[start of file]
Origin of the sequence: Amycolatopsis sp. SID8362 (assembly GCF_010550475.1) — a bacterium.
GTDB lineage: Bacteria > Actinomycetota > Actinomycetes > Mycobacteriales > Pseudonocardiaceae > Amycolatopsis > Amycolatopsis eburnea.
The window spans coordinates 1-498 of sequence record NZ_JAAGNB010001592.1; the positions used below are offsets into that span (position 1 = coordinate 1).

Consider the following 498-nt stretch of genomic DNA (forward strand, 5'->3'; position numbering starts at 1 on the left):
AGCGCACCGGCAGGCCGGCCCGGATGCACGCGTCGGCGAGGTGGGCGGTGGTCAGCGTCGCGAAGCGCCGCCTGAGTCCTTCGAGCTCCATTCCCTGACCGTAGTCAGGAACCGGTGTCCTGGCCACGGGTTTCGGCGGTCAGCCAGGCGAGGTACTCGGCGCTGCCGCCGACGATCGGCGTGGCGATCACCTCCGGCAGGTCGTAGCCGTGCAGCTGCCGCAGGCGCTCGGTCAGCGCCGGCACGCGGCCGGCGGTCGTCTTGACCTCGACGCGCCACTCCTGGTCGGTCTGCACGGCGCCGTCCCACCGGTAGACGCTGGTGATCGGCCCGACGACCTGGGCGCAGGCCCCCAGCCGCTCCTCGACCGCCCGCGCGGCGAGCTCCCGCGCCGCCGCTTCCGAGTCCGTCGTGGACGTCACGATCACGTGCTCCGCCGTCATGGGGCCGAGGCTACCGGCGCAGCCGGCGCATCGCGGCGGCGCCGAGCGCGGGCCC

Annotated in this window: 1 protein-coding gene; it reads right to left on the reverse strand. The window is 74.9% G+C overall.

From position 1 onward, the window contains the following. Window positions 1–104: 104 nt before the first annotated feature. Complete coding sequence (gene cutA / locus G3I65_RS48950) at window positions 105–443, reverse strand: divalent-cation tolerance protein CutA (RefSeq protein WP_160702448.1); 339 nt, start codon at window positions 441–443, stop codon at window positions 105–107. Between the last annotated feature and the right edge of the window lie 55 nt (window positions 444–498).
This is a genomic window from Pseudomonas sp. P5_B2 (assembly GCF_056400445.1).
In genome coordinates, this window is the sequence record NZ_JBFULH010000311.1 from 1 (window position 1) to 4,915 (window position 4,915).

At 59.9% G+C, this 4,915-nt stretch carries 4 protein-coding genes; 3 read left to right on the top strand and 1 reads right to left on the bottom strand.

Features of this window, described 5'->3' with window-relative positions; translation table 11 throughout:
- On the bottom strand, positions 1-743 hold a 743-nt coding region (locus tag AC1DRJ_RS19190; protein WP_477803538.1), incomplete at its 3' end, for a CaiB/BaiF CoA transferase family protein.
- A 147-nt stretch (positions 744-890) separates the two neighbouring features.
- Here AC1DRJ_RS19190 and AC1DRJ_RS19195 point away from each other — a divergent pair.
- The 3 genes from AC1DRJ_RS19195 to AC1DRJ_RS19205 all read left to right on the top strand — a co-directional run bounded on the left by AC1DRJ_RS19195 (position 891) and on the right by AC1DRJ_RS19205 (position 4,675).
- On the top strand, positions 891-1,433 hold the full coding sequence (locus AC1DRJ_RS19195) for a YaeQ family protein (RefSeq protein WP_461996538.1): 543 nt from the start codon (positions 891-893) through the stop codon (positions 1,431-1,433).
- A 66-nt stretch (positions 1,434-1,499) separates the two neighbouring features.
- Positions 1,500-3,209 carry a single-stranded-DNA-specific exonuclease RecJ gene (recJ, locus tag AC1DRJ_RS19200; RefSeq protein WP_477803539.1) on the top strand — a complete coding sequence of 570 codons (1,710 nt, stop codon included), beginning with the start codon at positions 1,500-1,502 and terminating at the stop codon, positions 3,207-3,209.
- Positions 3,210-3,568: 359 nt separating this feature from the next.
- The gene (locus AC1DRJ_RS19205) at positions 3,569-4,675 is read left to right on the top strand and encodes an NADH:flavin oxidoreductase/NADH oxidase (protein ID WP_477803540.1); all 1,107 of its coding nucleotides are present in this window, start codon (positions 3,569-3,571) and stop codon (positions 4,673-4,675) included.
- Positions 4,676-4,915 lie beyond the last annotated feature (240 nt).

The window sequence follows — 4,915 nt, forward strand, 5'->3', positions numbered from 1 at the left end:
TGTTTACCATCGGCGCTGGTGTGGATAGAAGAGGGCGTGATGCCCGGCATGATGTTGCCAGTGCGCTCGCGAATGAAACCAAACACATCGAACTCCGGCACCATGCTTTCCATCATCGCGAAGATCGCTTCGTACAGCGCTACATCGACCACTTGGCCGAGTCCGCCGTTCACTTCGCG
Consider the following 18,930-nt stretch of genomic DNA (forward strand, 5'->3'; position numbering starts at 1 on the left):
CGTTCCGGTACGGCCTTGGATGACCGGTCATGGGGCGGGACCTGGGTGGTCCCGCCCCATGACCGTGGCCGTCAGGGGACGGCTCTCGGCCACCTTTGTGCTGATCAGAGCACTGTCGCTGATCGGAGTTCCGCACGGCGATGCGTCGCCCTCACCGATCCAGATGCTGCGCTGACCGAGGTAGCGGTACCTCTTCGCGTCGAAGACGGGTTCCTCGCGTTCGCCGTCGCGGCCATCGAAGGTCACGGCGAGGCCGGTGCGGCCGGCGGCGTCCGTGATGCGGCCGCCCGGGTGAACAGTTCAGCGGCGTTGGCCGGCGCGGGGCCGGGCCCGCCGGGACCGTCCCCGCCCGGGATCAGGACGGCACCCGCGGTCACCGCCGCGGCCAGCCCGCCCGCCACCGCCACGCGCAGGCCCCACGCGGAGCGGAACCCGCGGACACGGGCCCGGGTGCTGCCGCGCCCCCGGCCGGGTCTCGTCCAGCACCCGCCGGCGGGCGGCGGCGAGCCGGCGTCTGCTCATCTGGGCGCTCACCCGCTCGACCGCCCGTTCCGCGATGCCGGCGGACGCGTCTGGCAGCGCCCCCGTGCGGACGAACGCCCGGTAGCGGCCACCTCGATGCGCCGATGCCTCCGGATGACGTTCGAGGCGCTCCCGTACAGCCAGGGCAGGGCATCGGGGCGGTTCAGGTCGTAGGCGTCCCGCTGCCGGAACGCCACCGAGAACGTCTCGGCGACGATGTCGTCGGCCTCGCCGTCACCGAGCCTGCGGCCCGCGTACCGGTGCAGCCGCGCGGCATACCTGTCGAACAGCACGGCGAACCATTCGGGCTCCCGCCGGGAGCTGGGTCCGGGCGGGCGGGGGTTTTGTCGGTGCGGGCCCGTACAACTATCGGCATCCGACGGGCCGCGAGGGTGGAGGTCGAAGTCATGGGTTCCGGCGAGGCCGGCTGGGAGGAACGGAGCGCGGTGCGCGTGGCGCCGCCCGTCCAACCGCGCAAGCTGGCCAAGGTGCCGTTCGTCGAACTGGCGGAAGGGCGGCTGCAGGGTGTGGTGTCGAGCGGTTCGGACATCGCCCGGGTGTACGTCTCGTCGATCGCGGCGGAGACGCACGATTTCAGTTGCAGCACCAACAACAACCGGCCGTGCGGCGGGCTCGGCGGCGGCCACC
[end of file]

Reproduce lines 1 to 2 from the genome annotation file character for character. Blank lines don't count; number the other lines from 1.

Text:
Origin of the sequence: Amycolatopsis sp. SID8362 (assembly GCF_010550475.1) — a bacterium.
GTDB lineage: Bacteria > Actinomycetota > Actinomycetes > Mycobacteriales > Pseudonocardiaceae > Amycolatopsis > Amycolatopsis eburnea.